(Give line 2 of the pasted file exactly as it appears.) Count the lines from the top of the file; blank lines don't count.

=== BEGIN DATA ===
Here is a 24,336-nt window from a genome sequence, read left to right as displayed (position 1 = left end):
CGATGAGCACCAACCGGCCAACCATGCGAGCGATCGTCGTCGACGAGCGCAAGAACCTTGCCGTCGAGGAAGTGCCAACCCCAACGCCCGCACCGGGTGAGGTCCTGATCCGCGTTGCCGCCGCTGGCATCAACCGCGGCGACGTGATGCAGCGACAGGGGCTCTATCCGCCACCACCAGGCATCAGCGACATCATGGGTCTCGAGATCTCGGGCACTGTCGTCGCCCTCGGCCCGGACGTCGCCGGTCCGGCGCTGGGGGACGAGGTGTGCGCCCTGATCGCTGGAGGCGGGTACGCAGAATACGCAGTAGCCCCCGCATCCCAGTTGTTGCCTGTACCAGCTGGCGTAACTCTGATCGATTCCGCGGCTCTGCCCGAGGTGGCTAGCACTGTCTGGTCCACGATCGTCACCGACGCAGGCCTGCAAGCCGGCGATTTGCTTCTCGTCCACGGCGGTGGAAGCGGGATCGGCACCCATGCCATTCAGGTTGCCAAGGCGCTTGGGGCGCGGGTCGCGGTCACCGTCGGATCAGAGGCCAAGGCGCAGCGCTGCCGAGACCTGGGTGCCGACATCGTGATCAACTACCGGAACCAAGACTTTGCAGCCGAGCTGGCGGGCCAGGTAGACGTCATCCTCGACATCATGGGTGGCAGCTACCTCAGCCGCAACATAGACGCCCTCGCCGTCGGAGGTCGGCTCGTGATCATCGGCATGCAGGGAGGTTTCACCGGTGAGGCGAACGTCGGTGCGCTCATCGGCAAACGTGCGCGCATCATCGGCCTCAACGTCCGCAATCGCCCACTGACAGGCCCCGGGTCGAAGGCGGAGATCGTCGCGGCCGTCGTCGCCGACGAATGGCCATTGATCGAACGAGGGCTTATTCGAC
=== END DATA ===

CGATGAGCACCAACCGGCCAACCATGCGAGCGATCGTCGTCGACGAGCGCAAGAACCTTGCCGTCGAGGAAGTGCCAACCCCAACGCCCGCACCGGGTGAGGTCCTGATCCGCGTTGCCGCCGCTGGCATCAACCGCGGCGACGTGATGCAGCGACAGGGGCTCTATCCGCCACCACCAGGCATCAGCGACATCATGGGTCTCGAGATCTCGGGCACTGTCGTCGCCCTCGGCCCGGACGTCGCCGGTCCGGCGCTGGGGGACGAGGTGTGCGCCCTGATCGCTGGAGGCGGGTACGCAGAATACGCAGTAGCCCCCGCATCCCAGTTGTTGCCTGTACCAGCTGGCGTAACTCTGATCGATTCCGCGGCTCTGCCCGAGGTGGCTAGCACTGTCTGGTCCACGATCGTCACCGACGCAGGCCTGCAAGCCGGCGATTTGCTTCTCGTCCACGGCGGTGGAAGCGGGATCGGCACCCATGCCATTCAGGTTGCCAAGGCGCTTGGGGCGCGGGTCGCGGTCACCGTCGGATCAGAGGCCAAGGCGCAGCGCTGCCGAGACCTGGGTGCCGACATCGTGATCAACTACCGGAACCAAGACTTTGCAGCCGAGCTGGCGGGCCAGGTAGACGTCATCCTCGACATCATGGGTGGCAGCTACCTCAGCCGCAACATAGACGCCCTCGCCGTCGGAGGTCGGCTCGTGATCATCGGCATGCAGGGAGGTTTCACCGGTGAGGCGAACGTCGGTGCGCTCATCGGCAAACGTGCGCGCATCATCGGCCTCAACGTCCGCAATCGCCCACTGACAGGCCCCGGGTCGAAGGCGGAGATCGTCGCGGCCGTCGTCGCCGACGAATGGCCATTGATCGAACGAGGGCTTATTCGAC